Concerns have been raised after Ofsted admitted it did not have a central record of the ‘deep dives’ that inspectors have carried out on different subjects this year.
Ofsted do deep dives into individual topics – not always the same ones – as part of school inspections.
Concerns have been raised in the past that certain topics, such as music and art, have received less scrutiny from inspectors than other topics.
A former senior Ofsted official has requested figures under the Freedom of Information Act on the number of deep dives carried out on individual subjects by inspectors in the spring of this year.
However, the inspection stated that it does not systematically collect this data.
Adrian Gray, former Ofsted division manager, who submitted the freedom of information (FOI) asks, said, “I find that quite amazing. Unless Ofsted has this information, how can they be sure they are carrying out a balanced curriculum survey? »
He added: “I’m not interested in hitting Ofsted but I’m interested in helping schools, and I’ve submitted this request to understand what subjects Ofsted chooses to do deep dives in, how often and how this process works.”
James Bowen, policy director of school leaders’ union NAHT, also raised concerns about Ofsted’s response.
He said: “It seems strange and rather surprising that Ofsted does not keep track of the number of deep dives it has made in each subject.
“Given the important role deep dives play in inspections, you would have thought Ofsted would carefully monitor how often each subject is examined and whether some are examined more often than others.”
As reported by YourMr. Gray was previously able to obtain data on the number of times subjects were selected for inspection.
An FOI request he submitted in 2020 revealed major variations in the frequency with which different subjects are chosen for deep dives.
Primary school inspectors were more than twice as likely to be interested in history than geography.
And in secondary schools, 90% of inspections involved deep dives in English, compared to 78% in math and 68% in science.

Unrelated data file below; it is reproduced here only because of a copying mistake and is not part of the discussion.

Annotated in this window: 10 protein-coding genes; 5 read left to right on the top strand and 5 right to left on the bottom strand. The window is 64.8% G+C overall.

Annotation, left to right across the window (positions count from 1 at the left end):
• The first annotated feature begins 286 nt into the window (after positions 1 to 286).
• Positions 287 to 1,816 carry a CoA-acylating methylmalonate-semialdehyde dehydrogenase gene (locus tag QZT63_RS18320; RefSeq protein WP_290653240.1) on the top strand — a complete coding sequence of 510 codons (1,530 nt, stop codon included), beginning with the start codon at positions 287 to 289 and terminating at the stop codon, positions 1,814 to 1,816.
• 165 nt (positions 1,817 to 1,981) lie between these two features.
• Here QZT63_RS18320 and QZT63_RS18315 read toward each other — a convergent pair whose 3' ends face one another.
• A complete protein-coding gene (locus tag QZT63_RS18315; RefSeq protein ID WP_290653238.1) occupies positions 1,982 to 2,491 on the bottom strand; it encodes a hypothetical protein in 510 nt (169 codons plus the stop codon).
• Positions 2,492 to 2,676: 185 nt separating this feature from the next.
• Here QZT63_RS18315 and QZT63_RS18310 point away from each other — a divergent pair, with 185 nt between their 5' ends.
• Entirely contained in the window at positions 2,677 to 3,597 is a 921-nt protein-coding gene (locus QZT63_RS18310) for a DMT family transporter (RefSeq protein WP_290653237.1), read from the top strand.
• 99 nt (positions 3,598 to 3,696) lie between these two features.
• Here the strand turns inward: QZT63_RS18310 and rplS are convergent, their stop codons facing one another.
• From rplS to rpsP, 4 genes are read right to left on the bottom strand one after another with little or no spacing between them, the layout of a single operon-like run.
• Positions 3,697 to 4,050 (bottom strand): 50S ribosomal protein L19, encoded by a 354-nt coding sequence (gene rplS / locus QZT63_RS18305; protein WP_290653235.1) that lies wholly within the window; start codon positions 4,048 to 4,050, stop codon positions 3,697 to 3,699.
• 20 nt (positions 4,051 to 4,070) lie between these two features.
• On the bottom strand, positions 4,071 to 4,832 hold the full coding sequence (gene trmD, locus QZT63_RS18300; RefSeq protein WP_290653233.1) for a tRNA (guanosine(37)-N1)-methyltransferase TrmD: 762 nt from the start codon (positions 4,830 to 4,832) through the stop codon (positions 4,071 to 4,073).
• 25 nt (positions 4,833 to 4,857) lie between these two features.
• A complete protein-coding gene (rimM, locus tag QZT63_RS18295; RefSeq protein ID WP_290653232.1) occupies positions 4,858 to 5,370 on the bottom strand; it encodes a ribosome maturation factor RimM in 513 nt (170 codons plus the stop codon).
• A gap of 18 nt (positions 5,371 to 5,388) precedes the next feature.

The figures also revealed that in primary and secondary inspections, neither the arts nor music feature highly in deep dives.
In its response to Mr Gray’s latest FOI, Ofsted said it was able to provide the data for this request in 2020 “because we had recently carried out an internal analysis and therefore maintained a full list of deep dives for the relevant period you have requested”.
However, he was told that the inspection did not have the same centrally collected data for deep dives carried out during inspections in the spring of this year.
The response letter says: “In this case, I can confirm that we do not hold aggregated data regarding the number and subjects of deep dives that were undertaken during school inspections in the spring of 2022.
“Although the inspectors record the deep dives they make, the information is not recorded systematically in such a way that it can be easily extracted and collated into a complete list.
“We have considered whether or not there are other ways for us to extract the information you have requested. At this time, we do not believe there is a way to do this without a high level of manual intervention; with either a review of published reports or the individual evidence bases for each inspection. This exercise may not be definitive and we believe may exceed the appropriate limits provided by law.
An Ofsted spokesperson said: ‘We do not need to aggregate information on the number of deep dives undertaken by subject in order to make a balanced assessment of an individual school’s curriculum.
“We inspect all schools against the same criteria, set out in the Education Inspection Framework, and in-depth reviews are only part of the process. The in-depth analysis methodology uses a subject sampling approach at the individual school level.
“The range of subjects sampled allows inspectors to examine relative strengths and weaknesses, with a view to identifying any systemic issues related to the quality of education as a whole. This robust approach allows us to arrive at fair and accurate judgments for each school.
Ofsted to produce reports on how subjects are taught
“Over the past two years, we have developed the lead role for each subject in the national curriculum and created a curriculum unit that currently publishes research journals on each subject.
“Our goal is for the journals to support and inform those who are leading the thinking on subject teaching. Once we have published all the research reviews, we will gather further evidence to publish a series of reports looking at how each subject is taught in English schools.